Integrated graphics have come a long way. Today, you don’t have to break the bank for a dedicated graphics card to enjoy your favorite game. All you need is a good CPU, a fair amount of RAM and a little less desire for eye-candy. A decent integrated chip may not offer you the stars, but it’ll undoubtedly get you to the moon.
Interesting topic. It is early 2018 and I plan to build my first computer this Summer for my birthday and I might go with an Intel i3-8100 because of its integrated graphics. On the intel website, it says that this CPU has
4 core and 4 threads
a speed of 3.6GHz
an integrated graphics with Intel UHD Graphics 630
Max Dynamic Frequency @ 1.10GHz
can support 4k @ 60Hz
has a DirectX 12 support
and lastly can support up to 3 monitors/displays.
My idea of this PC build is
CPU – i3-8100
MOTHO – Gigabyte Z370P D3
Memory – 16GB (2x8GB) DDR4 – 2133
Storage – Seage BarraCuda 1TB 3.5″ 7200RPM Internal HDD
PSU – 520W Fully Modular (for cable management)
(PC Part Picker)
And then after a few paychecks or so, I can buy like a GTX 1050 or so later down the line for an upgrade hopefully after this bitcoin mining craze goes down.
If you really want to get a decent gaming performance, a Ryzen 2200G or 2400G is a must. Then save up, and upgrade the parts from there.
Going Z370 with your current build is also kinda overkill for the CPU. That’s unless, you’re planning to get an overclockable CPU afterwards.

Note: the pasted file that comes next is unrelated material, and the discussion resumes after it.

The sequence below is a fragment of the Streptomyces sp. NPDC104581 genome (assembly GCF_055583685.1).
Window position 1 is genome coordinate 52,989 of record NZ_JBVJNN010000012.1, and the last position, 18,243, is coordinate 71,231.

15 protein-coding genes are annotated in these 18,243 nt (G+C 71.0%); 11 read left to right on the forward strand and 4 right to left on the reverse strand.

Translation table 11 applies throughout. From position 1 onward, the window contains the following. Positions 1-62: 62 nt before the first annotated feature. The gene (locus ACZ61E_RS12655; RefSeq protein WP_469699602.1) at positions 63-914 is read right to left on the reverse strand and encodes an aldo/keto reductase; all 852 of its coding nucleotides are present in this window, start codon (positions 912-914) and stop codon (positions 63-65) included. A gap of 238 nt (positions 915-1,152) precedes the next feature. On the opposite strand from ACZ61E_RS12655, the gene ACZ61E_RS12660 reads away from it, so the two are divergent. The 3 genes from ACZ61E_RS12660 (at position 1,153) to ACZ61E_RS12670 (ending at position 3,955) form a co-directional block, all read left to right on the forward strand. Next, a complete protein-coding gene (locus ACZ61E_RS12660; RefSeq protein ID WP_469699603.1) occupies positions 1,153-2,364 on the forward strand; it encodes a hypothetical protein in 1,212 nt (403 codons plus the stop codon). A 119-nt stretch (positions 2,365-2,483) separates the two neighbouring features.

I forgot to also mention the price came to a total on PC Part Picker for $494.77(USD), so almost a $500 build which I gotta say that should be a killer budget gaming PC! In 2018 due to shortages on low-end GPUs which caused high-end GPUs go to bitcoin miners and low-end GPUs for Gamers cause of prices. And also due to shortages of RAM that prices gone up like crazy! The DDR4s are more expensive then the DDR3s and older RAM will discontinue soon if older motherboard discontinue so that they can focus on making current RAMs for current motherboards and future RAMs for future motherboards. I’m starting to think that we may be getting more and more PC builders for this generation as technology is becoming a thing in our daily lives and how we live.
One last thing I forgot to mention, the last part of my build which I left out for my price total was a $56.43 ATX Fractal Design – Focus G case to show off my build with a side window. Okay, Doug out!